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Dr. Zorba Paster: Question prices for prescriptions

Mon., March 20, 2017, 3:57 p.m.

Dear Doc: You’ve been harping on overcharging for drugs by pharmacies, so let me chime in with an experience I had. A very poor guy who helped me around the farm developed a rash that looked to me like Lyme disease. But what do I know?

My good doctor friend with a heart of gold told me he’d look at it for no charge. The guy had no insurance, living from hand to mouth. The doc took a look, agreed it was Lyme disease, and off we went with what was supposed to be a $30 antibiotic prescription.

I was happy as a lark until I was ready to pay for it at the pharmacy – they told me it was $105. That’s a lot higher than I thought. It blew my mind.

My first thought was the doc was wrong. What do you guys know about how much prescriptions cost? But my doc friend was adamant that this was not an expensive drug. So I told the clerk that they must be wrong – it was supposed to be $30.

The pharmacist then came over, telling me that if we joined their prescription club for $20 a year, they would reduce my prescription cost to just $15. You have it right: $20 to join the “club” and $15 for the drug, for a total of $35.

Now, was I upset? You bet I was. Why didn’t they tell me this before? I confronted them about this, but their answer did not pass the “sniff” test, if you know what I mean. So I wrote to their headquarters. I wrote them a formal letter, not an email, demanding a response.

A week later, I got a call from some PR guy who, and I quote, thanked me “for sharing this.” Uh, huh. Really? Thank me for sharing this?

I wanted to share this with as many people as I could, which is why I’m writing to you. – A.N. from Wisconsin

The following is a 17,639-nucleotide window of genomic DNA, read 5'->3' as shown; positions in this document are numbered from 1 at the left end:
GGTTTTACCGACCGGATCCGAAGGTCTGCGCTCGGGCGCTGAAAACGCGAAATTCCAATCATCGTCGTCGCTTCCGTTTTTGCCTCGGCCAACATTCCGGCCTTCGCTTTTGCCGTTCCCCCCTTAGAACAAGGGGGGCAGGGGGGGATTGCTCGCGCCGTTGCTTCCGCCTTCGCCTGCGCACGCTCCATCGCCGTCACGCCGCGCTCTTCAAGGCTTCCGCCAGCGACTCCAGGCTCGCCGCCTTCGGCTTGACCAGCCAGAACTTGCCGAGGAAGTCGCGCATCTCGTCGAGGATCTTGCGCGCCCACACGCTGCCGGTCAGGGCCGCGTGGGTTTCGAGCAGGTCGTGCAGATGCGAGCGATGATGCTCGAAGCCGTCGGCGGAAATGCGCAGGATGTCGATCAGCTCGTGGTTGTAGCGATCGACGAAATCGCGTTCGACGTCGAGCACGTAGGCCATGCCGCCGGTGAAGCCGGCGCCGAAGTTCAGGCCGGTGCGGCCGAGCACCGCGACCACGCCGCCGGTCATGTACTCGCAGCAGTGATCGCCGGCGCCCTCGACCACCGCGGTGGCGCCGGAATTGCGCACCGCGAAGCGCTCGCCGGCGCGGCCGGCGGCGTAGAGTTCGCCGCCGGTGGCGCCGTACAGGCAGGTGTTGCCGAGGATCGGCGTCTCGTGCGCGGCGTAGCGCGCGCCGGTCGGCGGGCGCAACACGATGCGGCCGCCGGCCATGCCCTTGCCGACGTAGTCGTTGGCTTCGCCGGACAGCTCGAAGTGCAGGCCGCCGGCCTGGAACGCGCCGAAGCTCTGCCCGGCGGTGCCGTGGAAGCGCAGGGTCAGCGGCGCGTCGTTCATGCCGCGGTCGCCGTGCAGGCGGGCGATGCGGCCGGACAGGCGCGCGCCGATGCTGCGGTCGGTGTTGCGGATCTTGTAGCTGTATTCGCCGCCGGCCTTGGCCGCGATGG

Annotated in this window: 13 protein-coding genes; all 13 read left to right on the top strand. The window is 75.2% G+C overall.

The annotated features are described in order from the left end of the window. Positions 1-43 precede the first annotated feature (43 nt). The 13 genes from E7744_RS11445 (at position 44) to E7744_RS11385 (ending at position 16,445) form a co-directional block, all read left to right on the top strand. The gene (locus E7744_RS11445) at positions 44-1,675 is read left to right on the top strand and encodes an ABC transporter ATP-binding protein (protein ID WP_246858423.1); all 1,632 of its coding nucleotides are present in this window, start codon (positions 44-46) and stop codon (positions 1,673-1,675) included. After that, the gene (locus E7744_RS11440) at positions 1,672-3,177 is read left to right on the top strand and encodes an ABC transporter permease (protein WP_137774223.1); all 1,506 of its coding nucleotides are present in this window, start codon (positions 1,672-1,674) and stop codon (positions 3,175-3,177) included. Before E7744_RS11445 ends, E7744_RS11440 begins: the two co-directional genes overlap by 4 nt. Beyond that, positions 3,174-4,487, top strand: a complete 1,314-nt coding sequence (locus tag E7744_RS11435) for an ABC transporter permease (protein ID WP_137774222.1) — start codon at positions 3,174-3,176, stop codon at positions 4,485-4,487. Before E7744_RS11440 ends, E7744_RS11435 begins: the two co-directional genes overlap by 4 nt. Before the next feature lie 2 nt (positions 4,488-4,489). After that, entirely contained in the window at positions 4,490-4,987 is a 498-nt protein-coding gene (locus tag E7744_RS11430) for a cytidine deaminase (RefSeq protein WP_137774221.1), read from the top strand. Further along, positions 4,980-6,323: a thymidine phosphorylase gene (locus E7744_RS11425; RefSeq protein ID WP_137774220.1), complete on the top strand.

Dear A.N.: Thanks for sharing. The issue here, I think, is “bait and switch.” If they can get you to pay full price, why not do that and make a bigger profit, about $70 more? That sure would pay the overhead, but it also fleeces the customer.

Why do we accept things like this? Why can we compare prices on everything from ketchup to TVs, but we can’t compare prices on drugs?

The answer that I always get is that this is an insurance issue, that some people get a “discount” because of their insurance plan. But this guy did not have any insurance. He was poor and they wanted him to pay full price.

My spin: This is not limited just to this pharmacy, by any means. I have been promoting www.goodrx.com as a way to check on the cost of your prescription drugs, especially if you don’t have a drug plan on your health insurance. They’re a good source of information.

And remember one more thing: If you get to the cash register at the pharmacy and you think the drug costs too much, don’t accept it. Ask them if there is a “plan” to make it cheaper. If they don’t have a way to lower the cost, or if the drug is a brand-name expensive one, tell them to put it back on the shelf.

Don’t just say, “Oh, well. They took the time to fill the prescription, and I don’t want to disappoint them. I can just pay for it.” Do not do that. Call your prescriber and tell them the drug is too costly, ask if there’s a less expensive alternative. Quite often there is.

Then take that extra cash and buy some healthy fruits and vegetables. It’s a much better way to spend your hard-earned money. Stay well.

Dr. Zorba Paster is a family physician, professor at University of Wisconsin School of Medicine and Public Health, and host of the public radio program “ZorbaPaster on Your Health,” which airs at noon Wednesdays on 91.1 FM, and noon Sundays on 91.9 FM. His column appears twice a month in The Spokesman-Review. He can be reached at askzorba@ doctorzorba.com.



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